Consumers to collaborators
I changed the subject, asking how long they were in town. Chatting them up, we talked craft beer because evidently Brooklyn’s central casting bureau also sent along a script. Luckily, San Diego is a Mecca for such imbibing, and that was enough to loosen them for an interview.
Should I have gotten another corporate come-on, I privately vowed to tackle one of them and violently shave him.
Thankfully, we fell in love enough to get profound, and quick. Myths of yore, Frank Apollo insists, were collaborative. As years wore on, more people adding to it organically made one thing, a singular myth with layers of arc. He emphasizes Cellarius is “trying to turn fans from just being consumers (a mark of being a fan is that you buy things from a franchise) to being collaborators in the franchise.”
Cellarius, then, isn’t so much a tech startup, but more a fictional, futuristic world. In ConsenSys speak, it’s a Spoke: a quasi independent media subsidiary. At present, they’ve devised an animated trailer, featuring a racially amorphous female protagonist with Kardashian lower proportions. Viewers find themselves in the middle of an epic battle between something akin to AI having become powerful enough to rule, and human remnants are in full rebellion under her big booty leadership.
They fully expect users to create her backstory (and, man, does she ever have back). To me that seems dangerous, too trusting. For The Apollo Brothers it’s the entire point. Anyone can contribute and add to the lore. Cellarius has set the scene, and now it is up to readers. Some might be more interested in transhumanism aspects, others the dystopian consequences of losing fiat and fully embracing cryptocurrencies. Still more would appreciate character development. It’s meant to be endless.
They get crazy meta, using blockchain to tell the story while featuring blockchain in major causal events. Anthony Apollo sheepishly explains the Ethereum blockchain is best suited in this instance, as recent history has shown other projects, he wouldn’t name, to have failed in the immutability aspect so central to epic, collaborative storytelling. If a less reliable ledger is used, characters can vanish, entire plotlines erased. “If someone pushes us out,” Anthony Apollo gestures to Frank, “it doesn’t really matter.” Ethereum’s theoretical immutability allows evidence for what came before, and so “that content is going to live on in perpetuity with or without us.”
He continues, offering a hope of blockchain stories such as Cellarius broadening beyond Brooklyn vegans settled on ways familiar to those in the United States. “No one has done cyberpunk Jakarta,” he lists, “no one has really done a story about what Sao Paulo looks like in 2070. We really hope the decentralization of this technology, and of this story, helps garner content from all around the world. We’ve already sourced content from six different continents.”
Begging off, I return to the Omni days later, only this time I am hedging. Though Robinhood’s marketing executive Dear Ed’d me from hospital earlier that morning, I responded by insisting I would still make it to our arranged meeting place and time should a surrogate be available. My hope was to get more information about cross promoting a new crypto trading app with a major motion picture of the same name, but two words, Robin Hood. Arriving well ahead, I perched myself comfortably in the lobby, the entrance directly over my left shoulder.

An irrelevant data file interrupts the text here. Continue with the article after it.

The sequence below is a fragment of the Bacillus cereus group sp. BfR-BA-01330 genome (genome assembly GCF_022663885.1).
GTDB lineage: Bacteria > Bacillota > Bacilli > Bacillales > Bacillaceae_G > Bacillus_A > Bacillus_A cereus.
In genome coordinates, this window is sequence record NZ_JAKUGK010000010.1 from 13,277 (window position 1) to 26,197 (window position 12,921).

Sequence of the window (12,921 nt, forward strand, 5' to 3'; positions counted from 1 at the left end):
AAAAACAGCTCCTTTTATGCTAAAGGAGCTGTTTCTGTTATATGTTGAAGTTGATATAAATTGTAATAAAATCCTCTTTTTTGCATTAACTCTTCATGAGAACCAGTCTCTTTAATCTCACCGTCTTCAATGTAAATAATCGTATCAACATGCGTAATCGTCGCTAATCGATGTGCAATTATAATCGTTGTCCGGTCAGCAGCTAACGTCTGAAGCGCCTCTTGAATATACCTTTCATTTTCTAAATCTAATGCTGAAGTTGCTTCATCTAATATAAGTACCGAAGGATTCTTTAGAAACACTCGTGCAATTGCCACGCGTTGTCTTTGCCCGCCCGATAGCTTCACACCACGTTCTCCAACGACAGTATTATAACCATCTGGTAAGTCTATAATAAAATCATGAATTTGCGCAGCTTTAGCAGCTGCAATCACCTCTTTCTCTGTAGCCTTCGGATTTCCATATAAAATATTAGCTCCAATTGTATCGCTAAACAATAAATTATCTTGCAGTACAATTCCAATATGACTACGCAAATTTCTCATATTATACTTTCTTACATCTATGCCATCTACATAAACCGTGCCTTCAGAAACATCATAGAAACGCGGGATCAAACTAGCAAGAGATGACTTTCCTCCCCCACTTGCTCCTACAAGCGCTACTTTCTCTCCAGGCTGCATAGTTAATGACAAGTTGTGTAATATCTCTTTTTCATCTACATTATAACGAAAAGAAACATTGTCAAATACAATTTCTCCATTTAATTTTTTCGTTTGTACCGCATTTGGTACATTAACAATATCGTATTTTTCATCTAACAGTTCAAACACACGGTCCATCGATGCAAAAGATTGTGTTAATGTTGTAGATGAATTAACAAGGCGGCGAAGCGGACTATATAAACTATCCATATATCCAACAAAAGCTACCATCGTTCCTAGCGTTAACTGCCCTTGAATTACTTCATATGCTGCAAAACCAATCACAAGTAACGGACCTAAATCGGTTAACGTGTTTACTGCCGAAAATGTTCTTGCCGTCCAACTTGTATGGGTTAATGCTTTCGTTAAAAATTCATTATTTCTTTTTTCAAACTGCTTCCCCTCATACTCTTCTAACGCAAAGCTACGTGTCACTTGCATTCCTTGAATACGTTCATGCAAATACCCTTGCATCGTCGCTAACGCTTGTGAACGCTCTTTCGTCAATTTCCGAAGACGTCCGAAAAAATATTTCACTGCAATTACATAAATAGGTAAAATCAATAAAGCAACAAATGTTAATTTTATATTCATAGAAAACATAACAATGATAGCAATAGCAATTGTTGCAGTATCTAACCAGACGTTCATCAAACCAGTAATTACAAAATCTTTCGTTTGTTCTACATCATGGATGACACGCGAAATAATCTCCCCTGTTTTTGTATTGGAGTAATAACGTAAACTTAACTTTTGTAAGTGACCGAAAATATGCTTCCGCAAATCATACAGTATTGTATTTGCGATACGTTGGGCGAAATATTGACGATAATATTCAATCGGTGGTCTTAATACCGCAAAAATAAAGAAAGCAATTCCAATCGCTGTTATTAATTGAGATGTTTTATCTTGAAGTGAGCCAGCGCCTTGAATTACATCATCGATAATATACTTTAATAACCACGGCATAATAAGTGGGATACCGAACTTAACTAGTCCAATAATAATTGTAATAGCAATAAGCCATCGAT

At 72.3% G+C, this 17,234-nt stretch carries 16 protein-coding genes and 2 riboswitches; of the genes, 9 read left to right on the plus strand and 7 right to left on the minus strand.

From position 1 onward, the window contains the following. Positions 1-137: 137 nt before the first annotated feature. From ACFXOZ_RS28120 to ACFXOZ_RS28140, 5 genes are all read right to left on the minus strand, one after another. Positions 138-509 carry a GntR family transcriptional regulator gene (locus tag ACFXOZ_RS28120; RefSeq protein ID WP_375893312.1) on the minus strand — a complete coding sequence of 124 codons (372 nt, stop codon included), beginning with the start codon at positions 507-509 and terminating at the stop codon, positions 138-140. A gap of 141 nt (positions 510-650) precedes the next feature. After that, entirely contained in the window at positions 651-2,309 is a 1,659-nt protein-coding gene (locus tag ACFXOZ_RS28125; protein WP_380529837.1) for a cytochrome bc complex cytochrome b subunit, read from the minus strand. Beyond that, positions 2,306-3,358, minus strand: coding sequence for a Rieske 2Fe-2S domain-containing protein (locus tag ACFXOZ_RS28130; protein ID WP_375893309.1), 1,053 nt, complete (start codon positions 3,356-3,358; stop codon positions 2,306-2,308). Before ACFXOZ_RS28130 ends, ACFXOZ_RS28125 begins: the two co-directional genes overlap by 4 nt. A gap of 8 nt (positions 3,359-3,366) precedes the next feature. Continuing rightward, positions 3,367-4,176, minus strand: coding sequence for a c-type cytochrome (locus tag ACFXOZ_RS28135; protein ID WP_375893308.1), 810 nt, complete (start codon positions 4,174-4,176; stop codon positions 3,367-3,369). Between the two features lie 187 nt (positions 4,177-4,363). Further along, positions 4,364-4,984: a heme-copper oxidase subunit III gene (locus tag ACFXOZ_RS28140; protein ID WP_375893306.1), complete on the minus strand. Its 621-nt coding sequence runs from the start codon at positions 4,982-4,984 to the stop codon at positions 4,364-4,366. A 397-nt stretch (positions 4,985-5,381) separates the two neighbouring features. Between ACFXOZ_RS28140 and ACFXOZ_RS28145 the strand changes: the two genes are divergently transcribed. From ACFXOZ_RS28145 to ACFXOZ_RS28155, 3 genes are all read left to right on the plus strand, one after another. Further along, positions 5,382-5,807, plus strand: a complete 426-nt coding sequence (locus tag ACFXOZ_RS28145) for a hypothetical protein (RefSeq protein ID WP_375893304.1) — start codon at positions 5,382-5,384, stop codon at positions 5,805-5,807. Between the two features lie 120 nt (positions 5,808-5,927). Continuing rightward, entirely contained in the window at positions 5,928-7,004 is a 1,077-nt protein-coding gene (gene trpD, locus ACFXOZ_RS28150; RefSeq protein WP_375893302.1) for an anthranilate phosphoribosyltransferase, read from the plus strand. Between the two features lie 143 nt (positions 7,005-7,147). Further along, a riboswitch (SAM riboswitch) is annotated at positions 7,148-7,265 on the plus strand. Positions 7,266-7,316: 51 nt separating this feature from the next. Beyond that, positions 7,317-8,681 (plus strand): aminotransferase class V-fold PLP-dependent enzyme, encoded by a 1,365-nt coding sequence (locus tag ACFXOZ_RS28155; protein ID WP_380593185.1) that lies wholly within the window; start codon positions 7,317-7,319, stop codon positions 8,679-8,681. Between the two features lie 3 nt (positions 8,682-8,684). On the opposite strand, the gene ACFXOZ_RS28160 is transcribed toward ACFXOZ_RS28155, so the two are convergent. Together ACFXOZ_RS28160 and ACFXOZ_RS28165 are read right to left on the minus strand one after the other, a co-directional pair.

In walk two locals, serendipitously speaking aloud about having won $50 and $500 in cryptocurrency from Robinhood. I invite myself into to their conversation, asking they retell me just how it all came about. Mysterious van, they detail. Sacks or burlap bags held by a monkish looking fellow who jumps out and onto the street.
The scene is very ComicCon, the couple laugh, so no one bats an eye. They thumb through Robinhood’s app for clues, and answer to the monk’s satisfaction, allowing them to choose a hidden prize. I quickly follow up, asking what cryptocurrency they won. He answers, lifting eyeglasses to get a better phone read. “Crypto,” he nods, “we got crypto coins.” I stop there, and thank them.
I still don’t know if the promotion was a bust, but poor Mr. Zink never showed (days later, he thanked me for my flexibility, explaining he was sore but fine). Noting the time, gathering my things, I made my way to Lyft. Sudden crushes of screaming Con attendees whooshed almost through me, spilling into the lobby, phones raised.
You’ll excuse my blasphemy, but with all the excitement it was difficult to make out exactly what was being shouted over and over. When I caught sight of him, a certain 2,018 year old Palestinian messianic prophet came to mind. It didn’t help that his first name, Jason, can be heard Jesus if one is tired. He also looks very much the part real life.
Conforming, I participated, shuttering a baker’s dozen shots from the iPhone that started this whole mess. Turns out it was Jason Momoa, barrel chested, beefier Russell Brandish star of the forthcoming Aquaman movie. I know this because debriefing my wife of the day’s events, she grabbed the phone at retelling this story’s climax, and scrolled professionally as only she can.
“Oh my god!” she gasped, “you were this close to Jason! What a waste!”